Feeling tired on a regular basis is extremely common. In fact, about one-third of us report regularly feeling sleepy or fatigued. Fatigue is a common symptom of several conditions and serious diseases, but in most cases it is caused by simple lifestyle factors. Fortunately, these are most often easy things to fix. Below are 8 potential reasons why you’re tired and provides recommendations for ways to get your energy back.

1. Consuming Too Many Refined Carbs

Carbs can be a quick source of energy. When you eat them, your body breaks them down into sugar, which can be used for fuel. However, eating too many refined carbs can actually cause you to feel tired throughout the day. When sugar and processed carbs are consumed, they cause a rapid rise in your blood sugar. This signals your pancreas to produce a large amount of insulin to get the sugar out of your blood and into your cells. This spike in blood sugar levels — and subsequent fall — can make you feel exhausted. Craving quick energy, you instinctively reach for another serving of refined carbs, which can lead to a vicious cycle. Several studies have found that minimizing sugar and processed carbs at meals and snacks typically leads to greater energy levels.

2. Living a Sedentary Lifestyle

Inactivity could be the root cause of your low energy. But many people say they’re too tired to exercise. In fact, in one recent study, this was the most common reason that middle-aged and older adults gave for not exercising. One explanation could be chronic fatigue syndrome (CFS), which is characterized by extreme, unexplained fatigue on a daily basis. Research suggests people with CFS tend to have low strength and endurance levels, which limit their exercise ability. However, a review of studies including more than 1,500 people found that exercise may reduce fatigue in those with CFS.
To boost your energy levels, replace sedentary behaviours with active ones. For instance, stand rather than sit down whenever possible, take the stairs instead of the elevator and walk instead of driving short distances.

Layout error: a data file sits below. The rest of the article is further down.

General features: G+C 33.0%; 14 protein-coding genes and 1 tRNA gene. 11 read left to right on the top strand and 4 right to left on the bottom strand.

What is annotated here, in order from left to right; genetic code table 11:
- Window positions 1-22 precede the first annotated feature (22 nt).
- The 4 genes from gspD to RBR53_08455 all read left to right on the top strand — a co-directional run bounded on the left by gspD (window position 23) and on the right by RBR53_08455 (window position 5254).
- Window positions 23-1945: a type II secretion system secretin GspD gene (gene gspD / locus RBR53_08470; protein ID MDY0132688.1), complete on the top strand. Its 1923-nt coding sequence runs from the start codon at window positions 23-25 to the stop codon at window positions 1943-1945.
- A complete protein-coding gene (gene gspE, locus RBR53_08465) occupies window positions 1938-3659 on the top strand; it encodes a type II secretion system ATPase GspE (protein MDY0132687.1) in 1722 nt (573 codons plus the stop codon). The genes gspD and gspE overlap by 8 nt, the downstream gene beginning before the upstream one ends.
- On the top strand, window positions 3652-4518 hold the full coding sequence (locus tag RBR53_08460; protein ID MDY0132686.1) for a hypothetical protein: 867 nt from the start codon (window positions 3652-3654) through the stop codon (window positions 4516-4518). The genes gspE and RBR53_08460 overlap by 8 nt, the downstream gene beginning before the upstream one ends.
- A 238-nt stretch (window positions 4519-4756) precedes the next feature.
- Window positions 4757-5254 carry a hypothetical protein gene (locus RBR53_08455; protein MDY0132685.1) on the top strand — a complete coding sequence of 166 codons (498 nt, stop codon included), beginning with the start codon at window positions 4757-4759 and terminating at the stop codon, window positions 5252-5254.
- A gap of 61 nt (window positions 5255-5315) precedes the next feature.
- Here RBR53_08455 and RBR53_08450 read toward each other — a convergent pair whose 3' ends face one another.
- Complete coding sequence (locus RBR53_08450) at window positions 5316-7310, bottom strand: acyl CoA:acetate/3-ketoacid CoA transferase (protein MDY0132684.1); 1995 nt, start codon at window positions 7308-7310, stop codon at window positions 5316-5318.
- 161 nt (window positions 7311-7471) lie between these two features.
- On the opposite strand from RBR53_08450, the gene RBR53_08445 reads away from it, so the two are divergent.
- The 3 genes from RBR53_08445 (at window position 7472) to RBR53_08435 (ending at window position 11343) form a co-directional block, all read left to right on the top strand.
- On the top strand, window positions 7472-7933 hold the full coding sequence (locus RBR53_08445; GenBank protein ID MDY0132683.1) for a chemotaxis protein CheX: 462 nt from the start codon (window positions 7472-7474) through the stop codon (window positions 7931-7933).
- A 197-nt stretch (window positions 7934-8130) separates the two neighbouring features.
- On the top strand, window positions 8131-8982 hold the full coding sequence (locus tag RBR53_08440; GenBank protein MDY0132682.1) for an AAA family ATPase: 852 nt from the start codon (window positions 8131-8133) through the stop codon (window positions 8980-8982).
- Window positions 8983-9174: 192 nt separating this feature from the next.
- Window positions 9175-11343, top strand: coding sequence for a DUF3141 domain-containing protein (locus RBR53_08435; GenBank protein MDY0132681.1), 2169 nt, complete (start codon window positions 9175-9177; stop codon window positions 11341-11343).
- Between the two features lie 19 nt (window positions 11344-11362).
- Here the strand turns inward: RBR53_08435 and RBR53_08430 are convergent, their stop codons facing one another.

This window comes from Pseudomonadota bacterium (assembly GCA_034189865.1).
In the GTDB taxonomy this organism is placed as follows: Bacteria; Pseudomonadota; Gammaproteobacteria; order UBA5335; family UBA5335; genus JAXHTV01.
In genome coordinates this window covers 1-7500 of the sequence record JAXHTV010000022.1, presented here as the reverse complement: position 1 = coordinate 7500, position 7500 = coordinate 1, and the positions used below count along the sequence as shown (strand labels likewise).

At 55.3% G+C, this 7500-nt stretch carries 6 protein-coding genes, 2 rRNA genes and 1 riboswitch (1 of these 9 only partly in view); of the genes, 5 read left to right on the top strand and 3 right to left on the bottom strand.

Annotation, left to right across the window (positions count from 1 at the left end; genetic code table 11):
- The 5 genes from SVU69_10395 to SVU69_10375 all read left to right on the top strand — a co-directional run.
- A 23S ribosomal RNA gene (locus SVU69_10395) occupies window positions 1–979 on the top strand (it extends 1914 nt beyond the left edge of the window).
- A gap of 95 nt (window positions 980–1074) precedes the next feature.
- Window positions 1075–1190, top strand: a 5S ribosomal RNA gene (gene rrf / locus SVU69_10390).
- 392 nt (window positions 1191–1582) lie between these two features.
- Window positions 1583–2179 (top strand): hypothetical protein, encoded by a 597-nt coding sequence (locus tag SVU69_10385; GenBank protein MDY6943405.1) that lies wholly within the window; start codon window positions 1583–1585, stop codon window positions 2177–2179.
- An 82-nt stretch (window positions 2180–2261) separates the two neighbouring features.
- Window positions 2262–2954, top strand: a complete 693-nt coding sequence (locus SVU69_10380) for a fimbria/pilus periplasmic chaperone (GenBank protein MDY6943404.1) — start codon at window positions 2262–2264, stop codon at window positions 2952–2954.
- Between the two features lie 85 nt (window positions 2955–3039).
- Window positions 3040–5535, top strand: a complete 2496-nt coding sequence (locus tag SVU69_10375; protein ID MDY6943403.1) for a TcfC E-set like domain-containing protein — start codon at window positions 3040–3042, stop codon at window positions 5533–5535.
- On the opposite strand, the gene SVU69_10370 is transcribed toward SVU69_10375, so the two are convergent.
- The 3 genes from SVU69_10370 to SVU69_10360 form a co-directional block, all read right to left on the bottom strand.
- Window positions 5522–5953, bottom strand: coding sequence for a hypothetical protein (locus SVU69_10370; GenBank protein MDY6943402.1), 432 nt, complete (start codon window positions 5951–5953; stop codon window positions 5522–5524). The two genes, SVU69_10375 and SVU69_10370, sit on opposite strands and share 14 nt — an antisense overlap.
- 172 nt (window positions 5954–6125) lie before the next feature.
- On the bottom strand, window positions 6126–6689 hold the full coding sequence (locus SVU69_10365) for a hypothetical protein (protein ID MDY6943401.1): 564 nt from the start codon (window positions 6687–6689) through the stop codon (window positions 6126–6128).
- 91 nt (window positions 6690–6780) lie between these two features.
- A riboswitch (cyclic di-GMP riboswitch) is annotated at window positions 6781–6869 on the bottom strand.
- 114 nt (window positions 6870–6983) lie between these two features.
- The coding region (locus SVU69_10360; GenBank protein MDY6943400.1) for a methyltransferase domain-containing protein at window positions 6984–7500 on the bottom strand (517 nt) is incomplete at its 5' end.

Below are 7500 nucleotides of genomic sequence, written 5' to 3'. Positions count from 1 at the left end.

3. Not getting enough high quality sleep
Not getting enough sleep is one of the more obvious causes of fatigue. Your body does many things while you sleep, including store memory and release hormones that regulate your metabolism and energy levels. After a night of good sleep you typically wake up feeling refreshed, alert and energized. Adults need an average of seven hours of sleep per night for optimal health. Importantly, sleep should be restful and uninterrupted in order to allow your brain to go through all five stages of each sleep cycle. To improve the amount and quality of your sleep, go to bed at roughly the same time every night, relax before sleeping and get plenty of activity during the day.

4. Not getting enough calories
Consuming too few calories can cause feelings of exhaustion. Calories are units of energy found in food. Your body uses them to move and fuel processes like breathing and maintaining a constant body temperature. When you eat too few calories, your metabolism slows down in order to conserve energy, potentially causing fatigue. Your body can function within a range of calories depending on your weight, height, age and other factors. However, most people require a minimum of 1,200 calories per day to prevent a metabolic slowdown. In order to keep your energy levels up, avoid drastic cuts in calorie intake.

5. Sleeping at the wrong time